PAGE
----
The Mary S. Bloodsucker Library

The Mary S. Bloodsucker Library.

My mom didn’t let me refer to the library as the Mary S. Bloodsucker Library in her presence. Even though my aunt S. (who actually lived a block or so down the street from this library) called it the Mary S. Bloodsucker Library, we kids weren’t supposed to repeat this.

The library’s real name was – and still is – the “Mary S. Biesecker Public Library.” Today, the banner at the top of its website says “The Community Library of Somerset, PA Since 1914.” I’m sure that Mary S. Biesecker was a solid member of the Somerset community. I’m glad that Somerset has had a “community” library since 1914. However, when I was a kid, I kinda got the feeling that my large family were unwanted guests there.

To start with, my mom had four (at the time) noisy girls. So, maybe my mom was worried that the library staff would be upset that she brought her large, uncouth family to the library. Maybe that’s why mom implored us to be on our best behavior when we got to the library. This was tough, because we all loved books. Also, we got to get out of the house on a rainy or snowy day. We were excited!

But to me, the bigger issue was that this particular library building consists of two floors – a ground floor and a basement. When I was a kid, we were only allowed to check out books from the basement. The way that I understood it, the library’s ground floor required a special library card (on pink cardboard) that my family didn’t have because we didn’t live within the limits of Somerset. We lived ten miles away, in Berlin. Our taxes didn’t go to “fund” the library’s ground floor. The building’s basement floor was the “Somerset County Library,” and since we were Somerset County residents, we qualified for a (green cardboard) library card for the basement.

So, maybe I grew up thinking that we were “intruders” in the Mary S. Bloodsucker Library because we were only supposed to consume the resources relegated to the basement floor.

Now, you might ask, why didn’t we just go to the public library in Berlin? Well, Berlin didn’t have a public library. It still doesn’t have one. So, we had the following options to borrow books:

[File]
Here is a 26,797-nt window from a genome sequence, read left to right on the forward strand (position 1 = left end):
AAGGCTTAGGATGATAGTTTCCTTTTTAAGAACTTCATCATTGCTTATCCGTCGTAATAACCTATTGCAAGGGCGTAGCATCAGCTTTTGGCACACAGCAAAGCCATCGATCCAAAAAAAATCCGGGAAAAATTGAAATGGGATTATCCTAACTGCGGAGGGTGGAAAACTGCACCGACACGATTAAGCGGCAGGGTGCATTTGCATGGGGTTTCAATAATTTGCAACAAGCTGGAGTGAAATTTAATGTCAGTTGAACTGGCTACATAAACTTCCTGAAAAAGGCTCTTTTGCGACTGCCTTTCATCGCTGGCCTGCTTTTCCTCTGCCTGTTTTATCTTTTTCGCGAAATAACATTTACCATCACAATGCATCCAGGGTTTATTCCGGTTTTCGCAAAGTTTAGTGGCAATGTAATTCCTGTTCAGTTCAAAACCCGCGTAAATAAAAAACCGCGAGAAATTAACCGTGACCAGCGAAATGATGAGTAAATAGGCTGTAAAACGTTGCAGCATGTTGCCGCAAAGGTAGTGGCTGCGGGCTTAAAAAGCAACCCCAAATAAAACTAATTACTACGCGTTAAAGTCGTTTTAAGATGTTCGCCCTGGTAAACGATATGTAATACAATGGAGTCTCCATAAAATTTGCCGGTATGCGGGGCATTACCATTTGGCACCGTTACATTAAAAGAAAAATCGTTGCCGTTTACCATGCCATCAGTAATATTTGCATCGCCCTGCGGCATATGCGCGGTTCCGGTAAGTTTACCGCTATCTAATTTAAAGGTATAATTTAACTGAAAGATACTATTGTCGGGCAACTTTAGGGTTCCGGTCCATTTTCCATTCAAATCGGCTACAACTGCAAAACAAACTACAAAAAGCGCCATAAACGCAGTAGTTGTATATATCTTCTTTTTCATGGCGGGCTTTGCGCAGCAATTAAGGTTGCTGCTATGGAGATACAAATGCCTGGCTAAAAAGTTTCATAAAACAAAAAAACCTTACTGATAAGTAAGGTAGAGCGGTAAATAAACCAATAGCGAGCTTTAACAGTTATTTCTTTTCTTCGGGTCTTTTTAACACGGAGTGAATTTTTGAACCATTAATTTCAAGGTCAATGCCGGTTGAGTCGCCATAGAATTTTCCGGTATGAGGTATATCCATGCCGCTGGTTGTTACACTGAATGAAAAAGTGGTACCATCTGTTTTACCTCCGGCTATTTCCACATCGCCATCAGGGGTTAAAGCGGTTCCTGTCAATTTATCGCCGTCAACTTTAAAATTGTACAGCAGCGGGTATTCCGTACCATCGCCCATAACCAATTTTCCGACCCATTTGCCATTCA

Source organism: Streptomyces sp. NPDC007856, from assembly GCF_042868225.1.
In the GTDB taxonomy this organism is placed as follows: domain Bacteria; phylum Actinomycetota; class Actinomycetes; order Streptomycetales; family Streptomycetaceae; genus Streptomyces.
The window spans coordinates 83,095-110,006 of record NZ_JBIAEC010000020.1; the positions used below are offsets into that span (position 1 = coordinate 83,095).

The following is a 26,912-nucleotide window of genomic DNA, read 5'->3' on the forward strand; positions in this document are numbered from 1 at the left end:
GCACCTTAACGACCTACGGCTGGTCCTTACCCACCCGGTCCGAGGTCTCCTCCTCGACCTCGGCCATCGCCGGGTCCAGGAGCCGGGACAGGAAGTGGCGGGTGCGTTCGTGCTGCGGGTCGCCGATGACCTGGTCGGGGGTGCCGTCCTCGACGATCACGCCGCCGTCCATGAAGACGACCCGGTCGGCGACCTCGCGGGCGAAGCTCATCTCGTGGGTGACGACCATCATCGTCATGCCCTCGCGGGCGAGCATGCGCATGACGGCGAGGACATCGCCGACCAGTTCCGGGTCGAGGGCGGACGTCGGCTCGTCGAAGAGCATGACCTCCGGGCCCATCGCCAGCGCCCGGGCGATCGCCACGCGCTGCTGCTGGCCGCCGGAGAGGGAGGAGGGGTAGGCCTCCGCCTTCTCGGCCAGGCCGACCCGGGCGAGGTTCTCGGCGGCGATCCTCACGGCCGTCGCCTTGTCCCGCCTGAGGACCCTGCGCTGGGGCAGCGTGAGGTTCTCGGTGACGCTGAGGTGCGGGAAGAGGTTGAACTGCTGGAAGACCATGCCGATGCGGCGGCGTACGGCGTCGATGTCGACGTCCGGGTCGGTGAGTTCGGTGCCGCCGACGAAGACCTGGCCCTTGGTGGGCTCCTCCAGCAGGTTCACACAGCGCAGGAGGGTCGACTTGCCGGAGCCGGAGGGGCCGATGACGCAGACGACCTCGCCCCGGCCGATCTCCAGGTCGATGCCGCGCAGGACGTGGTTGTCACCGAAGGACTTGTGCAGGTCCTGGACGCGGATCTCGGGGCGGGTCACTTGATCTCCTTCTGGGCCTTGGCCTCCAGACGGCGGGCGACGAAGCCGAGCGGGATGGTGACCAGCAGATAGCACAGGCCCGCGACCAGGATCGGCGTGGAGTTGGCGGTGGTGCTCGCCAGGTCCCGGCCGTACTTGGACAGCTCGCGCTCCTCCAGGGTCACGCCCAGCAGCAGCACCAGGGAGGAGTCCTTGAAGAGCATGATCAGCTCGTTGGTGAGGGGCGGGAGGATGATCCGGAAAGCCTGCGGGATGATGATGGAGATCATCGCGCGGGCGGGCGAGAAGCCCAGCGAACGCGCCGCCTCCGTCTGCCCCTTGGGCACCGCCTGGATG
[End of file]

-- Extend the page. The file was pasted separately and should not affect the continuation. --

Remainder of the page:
1.) Our school library. This option was only available to students enrolled in our school district, and only during school days during the actual the school year. So, we had no summer access or Christmas break access to books through this option.

2.) The Somerset County Bookmobile. The bookmobile burned completely in an engine fire at some point. That was sad. The library held fundraisers to purchase a new one.

3.) The basement – and only the basement – of the Mary S. Biesecker Public Library in Somerset, which is ten miles away from Berlin. (Just to clarify, neither the ground floor nor the basement of this building are very large.)

4.) The Meyersdale Public Library, which was 16 miles away from Berlin. For some reason, we residents of Berlin WERE permitted to check out books in this entire building, even though our high schools were football rivals.

Now, my family was privileged to have option #3 and #4 available because we owned two automobiles. Also, my mom was able to drive us to #3 or #4 while my dad was at work. I had classmates who lived in families that didn’t even have ONE reliable automobile.

Things changed at some point. I remember being sixteen years old and checking out books from the GROUND FLOOR of the Mary S. Bloodsucker Library. So, either my parents eventually paid extra to obtain a special library card for the ground floor, or else the library changed its policy regarding borrowing privileges.

Also, at some point around or after I graduated from high school, Somerset County obtained the use of a building that was positioned BETWEEN Somerset and Berlin. They established this as the new home for the Somerset County Library. Fortunate move for Berlin residents, IF you had access to a car. There is (still) no public transportation available to this library.

We’re coming up on the second anniversary of my mom, Shirley’s, death from cancer. When I was growing up, she drove us 10 miles to the Mary S. Bloodsucker Library. She drove us 16 miles to the Meyersdale Public Library. In fact, she even stopped our station wagon and waited for cows to get off of farm roads on the drive to Meyersdale. She drove me an hour to our closest bookstore (30 miles away) every time that a brand new Babysitters Club book was released.

Before I post on the internet these days, I ask myself if what I am about to post reflects a mom who drove 10, 16, and 30 miles so that her kids could access the reading material that they wanted.

I also ask myself these things:

Why was it so blasted difficult for rural people to access libraries (and bookstores) when I was a kid?

Why was (is) there such a “have / have not” divide in Somerset County?

Does this have anything – anything at all – to do with the insights and thought processes coming out of Pennsylvania right now?

Does this have anything at all to do with the prevalence of Confederate flags that adorn Route 30 on the way to the Flight 93 National Memorial in Somerset County?

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Here’s my call to action: If you enjoy (or hate read) my blog, please share it with others would would also enjoy (or hate read) it.